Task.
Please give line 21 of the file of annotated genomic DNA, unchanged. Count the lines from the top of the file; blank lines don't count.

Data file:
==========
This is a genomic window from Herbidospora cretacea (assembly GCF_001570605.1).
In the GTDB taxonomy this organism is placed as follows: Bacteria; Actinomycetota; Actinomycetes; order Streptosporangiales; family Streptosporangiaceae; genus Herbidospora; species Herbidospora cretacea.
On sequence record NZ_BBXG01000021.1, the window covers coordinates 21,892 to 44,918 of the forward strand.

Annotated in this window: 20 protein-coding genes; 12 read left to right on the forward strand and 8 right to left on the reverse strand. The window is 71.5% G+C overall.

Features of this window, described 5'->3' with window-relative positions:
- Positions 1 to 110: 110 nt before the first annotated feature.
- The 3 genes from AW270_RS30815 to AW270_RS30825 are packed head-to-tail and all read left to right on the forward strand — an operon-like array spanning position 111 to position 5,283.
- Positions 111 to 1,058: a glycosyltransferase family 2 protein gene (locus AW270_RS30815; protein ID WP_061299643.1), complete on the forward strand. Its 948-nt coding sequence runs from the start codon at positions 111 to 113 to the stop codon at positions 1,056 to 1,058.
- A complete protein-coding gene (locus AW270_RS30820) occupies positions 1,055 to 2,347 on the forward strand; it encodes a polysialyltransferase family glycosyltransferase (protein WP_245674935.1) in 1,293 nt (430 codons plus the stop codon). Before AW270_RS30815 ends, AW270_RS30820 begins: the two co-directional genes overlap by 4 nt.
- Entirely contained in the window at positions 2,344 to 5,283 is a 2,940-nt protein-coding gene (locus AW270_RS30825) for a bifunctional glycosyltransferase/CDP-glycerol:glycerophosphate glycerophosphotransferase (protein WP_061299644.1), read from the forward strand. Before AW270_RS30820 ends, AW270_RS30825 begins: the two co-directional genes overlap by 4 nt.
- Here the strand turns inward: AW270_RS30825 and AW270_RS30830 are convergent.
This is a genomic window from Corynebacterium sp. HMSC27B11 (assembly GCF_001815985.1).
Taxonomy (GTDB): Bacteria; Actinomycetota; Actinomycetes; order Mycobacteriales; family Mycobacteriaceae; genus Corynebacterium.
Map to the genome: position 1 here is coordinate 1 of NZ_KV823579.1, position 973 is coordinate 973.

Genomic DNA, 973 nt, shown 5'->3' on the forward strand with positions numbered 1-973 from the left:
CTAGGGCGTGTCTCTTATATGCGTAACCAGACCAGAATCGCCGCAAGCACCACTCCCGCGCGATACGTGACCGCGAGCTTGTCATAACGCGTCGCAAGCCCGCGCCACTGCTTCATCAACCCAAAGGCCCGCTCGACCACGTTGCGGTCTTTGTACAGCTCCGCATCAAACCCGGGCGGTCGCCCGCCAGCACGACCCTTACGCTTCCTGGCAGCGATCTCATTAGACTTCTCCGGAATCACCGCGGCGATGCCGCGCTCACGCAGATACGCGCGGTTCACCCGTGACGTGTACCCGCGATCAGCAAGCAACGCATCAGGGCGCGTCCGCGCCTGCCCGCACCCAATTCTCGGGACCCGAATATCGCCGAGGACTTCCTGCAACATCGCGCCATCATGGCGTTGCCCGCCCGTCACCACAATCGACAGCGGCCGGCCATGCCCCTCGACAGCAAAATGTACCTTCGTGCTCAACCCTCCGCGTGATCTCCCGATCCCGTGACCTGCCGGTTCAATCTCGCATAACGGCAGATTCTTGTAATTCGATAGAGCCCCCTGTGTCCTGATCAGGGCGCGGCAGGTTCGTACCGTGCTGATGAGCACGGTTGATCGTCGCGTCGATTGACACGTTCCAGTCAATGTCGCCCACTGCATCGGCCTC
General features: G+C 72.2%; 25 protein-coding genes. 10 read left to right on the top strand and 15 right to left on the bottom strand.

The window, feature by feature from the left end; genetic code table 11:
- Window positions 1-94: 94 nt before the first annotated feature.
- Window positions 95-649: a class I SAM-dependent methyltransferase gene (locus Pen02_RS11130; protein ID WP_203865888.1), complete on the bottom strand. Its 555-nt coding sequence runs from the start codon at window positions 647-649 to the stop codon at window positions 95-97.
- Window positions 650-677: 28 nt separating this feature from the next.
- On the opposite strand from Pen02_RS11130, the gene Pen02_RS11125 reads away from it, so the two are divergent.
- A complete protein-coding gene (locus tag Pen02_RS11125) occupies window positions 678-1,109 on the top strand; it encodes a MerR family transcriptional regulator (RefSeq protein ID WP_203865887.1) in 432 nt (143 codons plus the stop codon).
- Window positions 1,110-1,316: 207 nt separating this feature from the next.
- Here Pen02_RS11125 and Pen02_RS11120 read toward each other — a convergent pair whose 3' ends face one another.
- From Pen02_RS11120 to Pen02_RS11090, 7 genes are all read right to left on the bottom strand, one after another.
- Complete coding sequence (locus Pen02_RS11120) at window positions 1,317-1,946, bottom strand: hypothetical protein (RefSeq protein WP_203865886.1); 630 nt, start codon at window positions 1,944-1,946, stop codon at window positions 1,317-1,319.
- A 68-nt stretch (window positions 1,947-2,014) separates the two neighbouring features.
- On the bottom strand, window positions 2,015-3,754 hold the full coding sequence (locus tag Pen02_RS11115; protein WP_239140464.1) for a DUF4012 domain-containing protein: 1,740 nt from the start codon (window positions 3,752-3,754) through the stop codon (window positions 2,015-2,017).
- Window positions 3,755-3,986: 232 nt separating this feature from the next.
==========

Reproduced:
- Window positions 650-677: 28 nt separating this feature from the next.